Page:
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Montague County TX
Montague County

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Texas Ghost Town
Montague County, North Central Texas

2 Miles S of the Red River
8 Miles NW of Nocona
17 miles NW of Montague the county seat
N of Bowie
Not shown on state maps
Population: 0

Red River Station Area Hotels > Bowie Hotels
Red River Station Tx Marker
"Here is the Red River Station Marker located on Red River Station Rd about 1/4 mile from the Red River and 1/2 mile from Red River Station Cemetery" - Barclay Gibson

History in a Pecan Shell

Hostile Indians prevented settlement of the area until the 1860s. During the opening months of the Civil War, Confederate troops of the Frontier Regiment were stationed here to patrol the border with Indian Territory. It served as crossing for the Chisholm Trail after the war.

In the 1870s, the population was a respectible 250-300 people and the community was served by a ferry. A post office opened under the name Salt Creek in 1883 and the following year it was changed to Red River Station. It closed in 1887. The 1880s were not kind to the community. First it was hit by a tornado, and then in 1887 it was bypassed by the Missouri, Kansas and Texas railroad.

Nocona throve as Red River Station declined. The final nails in RRS's coffin were the establishment of another rival town (Belcherville) and the establishment of the rival Western Trail for moving cattle north.

Red River Station became one of Texas' early ghost towns - having "enjoyed" a tumultuous span of barely 30 years. Only a cemetery and the name appear on detailed Montague County maps.
Red River Station Tx Marker close-up
Red River Station Marker Text
Photo courtesy Barclay Gibson, 2009

Click on image for whole marker
Historical Marker:

Red River Station

"Jumping-off point" on the famous Chisholm Cattle Trail, (1867-87), Red River Station was a main crossing and last place on trail to buy supplies until Abilene, Kan.--350 miles north.

During the cattle drive era of Western history, millions of animals swam the turbulent river here en route to Kansas railhead and markets.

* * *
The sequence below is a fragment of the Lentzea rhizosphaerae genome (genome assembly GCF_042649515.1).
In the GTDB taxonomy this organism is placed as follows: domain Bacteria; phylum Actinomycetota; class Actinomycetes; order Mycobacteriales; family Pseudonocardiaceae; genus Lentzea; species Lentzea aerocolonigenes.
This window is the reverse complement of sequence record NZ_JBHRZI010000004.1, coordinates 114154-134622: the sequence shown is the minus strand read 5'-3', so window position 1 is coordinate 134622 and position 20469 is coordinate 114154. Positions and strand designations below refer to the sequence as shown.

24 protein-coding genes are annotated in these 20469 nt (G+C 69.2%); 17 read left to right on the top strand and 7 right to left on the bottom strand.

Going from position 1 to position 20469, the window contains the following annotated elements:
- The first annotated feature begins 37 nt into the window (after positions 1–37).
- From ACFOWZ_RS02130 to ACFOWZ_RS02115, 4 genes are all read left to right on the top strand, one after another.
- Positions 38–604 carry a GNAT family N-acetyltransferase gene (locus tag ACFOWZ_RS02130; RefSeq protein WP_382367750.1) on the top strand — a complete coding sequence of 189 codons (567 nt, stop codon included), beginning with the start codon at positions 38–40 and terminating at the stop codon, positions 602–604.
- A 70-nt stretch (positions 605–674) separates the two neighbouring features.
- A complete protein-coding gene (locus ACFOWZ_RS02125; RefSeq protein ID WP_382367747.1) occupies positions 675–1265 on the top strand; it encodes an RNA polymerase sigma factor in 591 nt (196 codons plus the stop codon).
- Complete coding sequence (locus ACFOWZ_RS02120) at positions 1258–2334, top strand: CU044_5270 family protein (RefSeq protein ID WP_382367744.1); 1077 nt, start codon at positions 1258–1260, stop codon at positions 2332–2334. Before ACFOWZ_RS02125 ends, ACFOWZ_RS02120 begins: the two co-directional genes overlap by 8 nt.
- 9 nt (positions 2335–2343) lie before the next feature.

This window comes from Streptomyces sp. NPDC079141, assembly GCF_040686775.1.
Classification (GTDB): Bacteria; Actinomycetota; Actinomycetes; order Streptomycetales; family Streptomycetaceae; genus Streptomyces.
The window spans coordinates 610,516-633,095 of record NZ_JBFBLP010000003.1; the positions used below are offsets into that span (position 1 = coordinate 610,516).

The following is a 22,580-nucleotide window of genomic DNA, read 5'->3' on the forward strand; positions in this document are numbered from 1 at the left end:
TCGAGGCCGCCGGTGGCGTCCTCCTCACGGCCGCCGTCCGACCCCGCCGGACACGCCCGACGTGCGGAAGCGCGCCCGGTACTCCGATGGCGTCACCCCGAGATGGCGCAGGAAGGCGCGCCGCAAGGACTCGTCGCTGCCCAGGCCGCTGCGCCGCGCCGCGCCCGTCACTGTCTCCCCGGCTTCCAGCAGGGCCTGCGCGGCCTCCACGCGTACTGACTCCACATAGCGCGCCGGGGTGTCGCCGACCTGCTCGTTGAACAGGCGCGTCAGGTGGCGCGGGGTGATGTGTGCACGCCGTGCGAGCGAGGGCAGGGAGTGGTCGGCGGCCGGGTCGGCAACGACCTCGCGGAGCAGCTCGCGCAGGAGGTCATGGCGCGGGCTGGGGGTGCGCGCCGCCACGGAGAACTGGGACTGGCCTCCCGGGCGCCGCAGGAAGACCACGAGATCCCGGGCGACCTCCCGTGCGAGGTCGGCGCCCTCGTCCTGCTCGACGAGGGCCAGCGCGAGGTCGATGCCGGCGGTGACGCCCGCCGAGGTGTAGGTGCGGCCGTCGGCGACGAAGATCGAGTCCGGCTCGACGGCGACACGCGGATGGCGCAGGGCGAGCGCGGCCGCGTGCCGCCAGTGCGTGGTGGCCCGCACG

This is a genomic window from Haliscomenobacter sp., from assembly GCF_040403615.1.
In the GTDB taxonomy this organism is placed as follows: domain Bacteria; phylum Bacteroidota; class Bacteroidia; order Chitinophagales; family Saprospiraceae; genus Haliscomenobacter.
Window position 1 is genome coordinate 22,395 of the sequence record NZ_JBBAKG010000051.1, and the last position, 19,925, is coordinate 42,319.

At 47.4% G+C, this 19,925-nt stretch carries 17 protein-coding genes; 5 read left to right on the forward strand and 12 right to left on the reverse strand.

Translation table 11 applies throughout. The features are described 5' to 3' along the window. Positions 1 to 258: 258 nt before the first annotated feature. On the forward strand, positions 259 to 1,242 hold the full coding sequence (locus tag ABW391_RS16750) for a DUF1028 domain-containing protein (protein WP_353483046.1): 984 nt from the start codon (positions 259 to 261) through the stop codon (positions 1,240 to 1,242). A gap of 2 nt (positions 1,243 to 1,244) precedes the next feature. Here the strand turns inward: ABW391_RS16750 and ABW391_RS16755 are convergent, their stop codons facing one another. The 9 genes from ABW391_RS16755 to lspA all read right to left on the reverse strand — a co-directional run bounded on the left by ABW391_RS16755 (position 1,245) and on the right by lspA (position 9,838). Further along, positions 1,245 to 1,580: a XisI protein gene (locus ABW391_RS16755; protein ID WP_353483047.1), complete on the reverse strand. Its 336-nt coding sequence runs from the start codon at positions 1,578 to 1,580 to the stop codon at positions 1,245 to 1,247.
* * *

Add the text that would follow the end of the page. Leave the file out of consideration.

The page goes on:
An abrupt bend in the river checked its flow at this point, creating a natural crossing which had been used for years by buffalo and Indians. Even so, the water was wide, swift, and sometimes clogged with sand bars. Frequently cattle were so jammed cowboys could walk across on their backs. Besides a cattle crossing, the station was an outpost of the frontier regiment, which patrolled Texas' northernmost border during Confederacy (1861-65). During cattle era, a town began here, its ferry serving drovers, soldiers, freighters, and settlers returning from Indian captivity. Local cemetery (1 mi. SE) contains many graves of these Texas pioneers.

Related Topics:
Texas Cattle & Ranching

Red River Station, Texas Update:

  • Subject: Red River Station
    The books of T Lindsay Baker have left me intrigued with Texas ghost towns. I now make frequent week end road trips to try to visit as many as practicable. Your website has become a valuable tool in this diversion. Suspecting I'm not the only person with these interests and pursuits, I offer the following regarding Red River Station, which I visited on a recent "tour" including Illinois Bend and Spanish Fort.

    Satisfied that I had accurately located the site, based on both a Texas Road Atlas, and Mr. Baker's map and description.....There's nothing there but an open field, apparently "the flats" where cattle were held before crossing the river. The cemetery is on private private property, obscured by dense creek bottom vegetation, and not observed by me from the passing county road.

    So for other ghost town searchers, if you're looking to "see stuff," I'd suggest don't bother with Red River Station, unless, like me, you enjoy driving to out of the way places anywhere in Texas . - Philip Abel, Fort Worth, July 25, 2011

  • The main trail to Red River Station passed near Saint Jo where there were 7 saloons to serve the cowboy's needs. One saloon, The Stonewall, has been restored and serves as a museum. Much of the Saint Jo Square has been preserved by John Sickles, whose wife, Donna Howell Sickles, a descendent of Joe Howell for whom Saint Jo was named, notably The Cowgirl Artist, has a studio and art gallery. Saint Jo is truly a destination town for those interested in the Trail Drive Days. - Martha Thompson, October 07, 2014
  • Montague County TX 1907 Postal Map
    Montague County TX 1907 Postal Map showing Bowie, Montague, Belcherville, Nocona, Illinois Bend, Spanish Fort and Saint Jo
    Courtesy Texas General Land Office

    Take a road trip

    Red River Station, Texas Nearby Towns:
    Montague the county seat
    Fort Worth
    Wichita Falls
    See Montague County

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